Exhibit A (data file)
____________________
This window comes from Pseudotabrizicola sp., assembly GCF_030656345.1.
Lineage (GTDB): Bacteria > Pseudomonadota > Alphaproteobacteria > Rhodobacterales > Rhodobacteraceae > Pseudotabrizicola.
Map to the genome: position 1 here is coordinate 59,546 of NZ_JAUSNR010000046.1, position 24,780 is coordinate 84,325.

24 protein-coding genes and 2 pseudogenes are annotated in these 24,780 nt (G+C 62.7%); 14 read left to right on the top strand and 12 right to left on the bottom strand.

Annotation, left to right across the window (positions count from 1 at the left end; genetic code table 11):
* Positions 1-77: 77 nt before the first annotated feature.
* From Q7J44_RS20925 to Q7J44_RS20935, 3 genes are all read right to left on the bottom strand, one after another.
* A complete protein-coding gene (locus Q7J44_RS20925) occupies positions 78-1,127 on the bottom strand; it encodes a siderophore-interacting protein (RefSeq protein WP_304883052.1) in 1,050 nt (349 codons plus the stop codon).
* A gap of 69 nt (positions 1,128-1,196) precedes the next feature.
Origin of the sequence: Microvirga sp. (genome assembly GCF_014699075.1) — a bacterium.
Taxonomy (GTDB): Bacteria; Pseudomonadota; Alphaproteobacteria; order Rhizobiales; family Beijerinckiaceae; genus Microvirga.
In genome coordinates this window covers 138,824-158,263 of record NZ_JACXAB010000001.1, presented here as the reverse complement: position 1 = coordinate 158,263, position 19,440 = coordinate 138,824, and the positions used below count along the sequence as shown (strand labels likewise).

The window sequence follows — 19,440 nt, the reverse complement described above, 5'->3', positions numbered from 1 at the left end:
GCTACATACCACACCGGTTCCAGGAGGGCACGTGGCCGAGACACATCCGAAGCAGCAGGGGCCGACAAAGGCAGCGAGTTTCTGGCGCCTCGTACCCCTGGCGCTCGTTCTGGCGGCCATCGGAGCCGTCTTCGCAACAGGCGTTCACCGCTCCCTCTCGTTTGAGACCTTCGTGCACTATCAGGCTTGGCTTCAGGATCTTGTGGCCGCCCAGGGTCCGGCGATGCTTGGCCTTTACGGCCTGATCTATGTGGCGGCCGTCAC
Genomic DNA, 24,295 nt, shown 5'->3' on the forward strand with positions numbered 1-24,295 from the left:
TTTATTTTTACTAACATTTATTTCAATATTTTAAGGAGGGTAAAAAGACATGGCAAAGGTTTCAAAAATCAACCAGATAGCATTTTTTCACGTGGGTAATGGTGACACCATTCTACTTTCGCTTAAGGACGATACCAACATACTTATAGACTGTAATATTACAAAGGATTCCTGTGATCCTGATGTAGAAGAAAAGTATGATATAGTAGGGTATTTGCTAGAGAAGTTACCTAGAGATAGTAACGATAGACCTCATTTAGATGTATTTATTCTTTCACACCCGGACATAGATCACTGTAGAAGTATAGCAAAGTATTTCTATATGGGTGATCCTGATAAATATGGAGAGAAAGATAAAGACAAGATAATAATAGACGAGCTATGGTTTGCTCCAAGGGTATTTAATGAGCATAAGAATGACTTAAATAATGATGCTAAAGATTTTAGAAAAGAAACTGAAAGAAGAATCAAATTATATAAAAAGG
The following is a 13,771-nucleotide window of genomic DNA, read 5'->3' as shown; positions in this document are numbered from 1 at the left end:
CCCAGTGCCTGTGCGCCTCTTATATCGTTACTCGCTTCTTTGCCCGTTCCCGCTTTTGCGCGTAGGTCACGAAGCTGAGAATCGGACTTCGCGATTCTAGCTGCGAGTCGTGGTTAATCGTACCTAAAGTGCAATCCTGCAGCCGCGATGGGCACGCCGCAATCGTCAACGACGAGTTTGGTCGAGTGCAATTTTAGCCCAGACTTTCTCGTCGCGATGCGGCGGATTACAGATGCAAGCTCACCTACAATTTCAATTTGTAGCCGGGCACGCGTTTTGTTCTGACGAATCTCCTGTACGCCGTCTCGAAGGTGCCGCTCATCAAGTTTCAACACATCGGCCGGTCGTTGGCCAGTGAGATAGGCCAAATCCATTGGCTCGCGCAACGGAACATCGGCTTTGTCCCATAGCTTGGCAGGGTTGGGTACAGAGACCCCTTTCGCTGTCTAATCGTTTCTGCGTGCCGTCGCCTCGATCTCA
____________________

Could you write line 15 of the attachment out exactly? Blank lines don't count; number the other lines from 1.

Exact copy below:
Genomic DNA, 24,295 nt, shown 5'->3' on the forward strand with positions numbered 1-24,295 from the left: